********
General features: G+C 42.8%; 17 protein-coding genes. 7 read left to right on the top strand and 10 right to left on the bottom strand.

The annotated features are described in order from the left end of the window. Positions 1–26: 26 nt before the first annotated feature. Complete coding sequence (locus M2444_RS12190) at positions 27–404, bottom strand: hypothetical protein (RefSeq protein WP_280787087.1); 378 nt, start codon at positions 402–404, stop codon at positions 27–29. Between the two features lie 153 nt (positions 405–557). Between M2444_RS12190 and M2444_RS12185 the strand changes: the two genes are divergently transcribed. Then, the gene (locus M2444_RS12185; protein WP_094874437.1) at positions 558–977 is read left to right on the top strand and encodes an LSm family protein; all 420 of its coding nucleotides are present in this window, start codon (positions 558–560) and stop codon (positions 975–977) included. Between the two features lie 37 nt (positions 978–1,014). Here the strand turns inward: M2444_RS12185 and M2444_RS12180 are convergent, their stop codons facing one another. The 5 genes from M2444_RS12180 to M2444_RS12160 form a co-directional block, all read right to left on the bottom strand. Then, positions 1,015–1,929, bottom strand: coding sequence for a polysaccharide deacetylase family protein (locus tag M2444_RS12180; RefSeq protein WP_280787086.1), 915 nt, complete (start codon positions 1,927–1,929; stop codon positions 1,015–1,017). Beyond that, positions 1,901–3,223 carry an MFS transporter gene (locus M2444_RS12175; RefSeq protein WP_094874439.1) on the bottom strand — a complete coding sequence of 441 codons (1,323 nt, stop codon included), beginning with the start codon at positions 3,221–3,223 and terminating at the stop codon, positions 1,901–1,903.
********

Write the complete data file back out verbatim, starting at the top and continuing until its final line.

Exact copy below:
General features: G+C 42.8%; 17 protein-coding genes. 7 read left to right on the top strand and 10 right to left on the bottom strand.

The annotated features are described in order from the left end of the window. Positions 1–26: 26 nt before the first annotated feature. Complete coding sequence (locus M2444_RS12190) at positions 27–404, bottom strand: hypothetical protein (RefSeq protein WP_280787087.1); 378 nt, start codon at positions 402–404, stop codon at positions 27–29. Between the two features lie 153 nt (positions 405–557). Between M2444_RS12190 and M2444_RS12185 the strand changes: the two genes are divergently transcribed. Then, the gene (locus M2444_RS12185; protein WP_094874437.1) at positions 558–977 is read left to right on the top strand and encodes an LSm family protein; all 420 of its coding nucleotides are present in this window, start codon (positions 558–560) and stop codon (positions 975–977) included. Between the two features lie 37 nt (positions 978–1,014). Here the strand turns inward: M2444_RS12185 and M2444_RS12180 are convergent, their stop codons facing one another. The 5 genes from M2444_RS12180 to M2444_RS12160 form a co-directional block, all read right to left on the bottom strand. Then, positions 1,015–1,929, bottom strand: coding sequence for a polysaccharide deacetylase family protein (locus tag M2444_RS12180; RefSeq protein WP_280787086.1), 915 nt, complete (start codon positions 1,927–1,929; stop codon positions 1,015–1,017). Beyond that, positions 1,901–3,223 carry an MFS transporter gene (locus M2444_RS12175; RefSeq protein WP_094874439.1) on the bottom strand — a complete coding sequence of 441 codons (1,323 nt, stop codon included), beginning with the start codon at positions 3,221–3,223 and terminating at the stop codon, positions 1,901–1,903.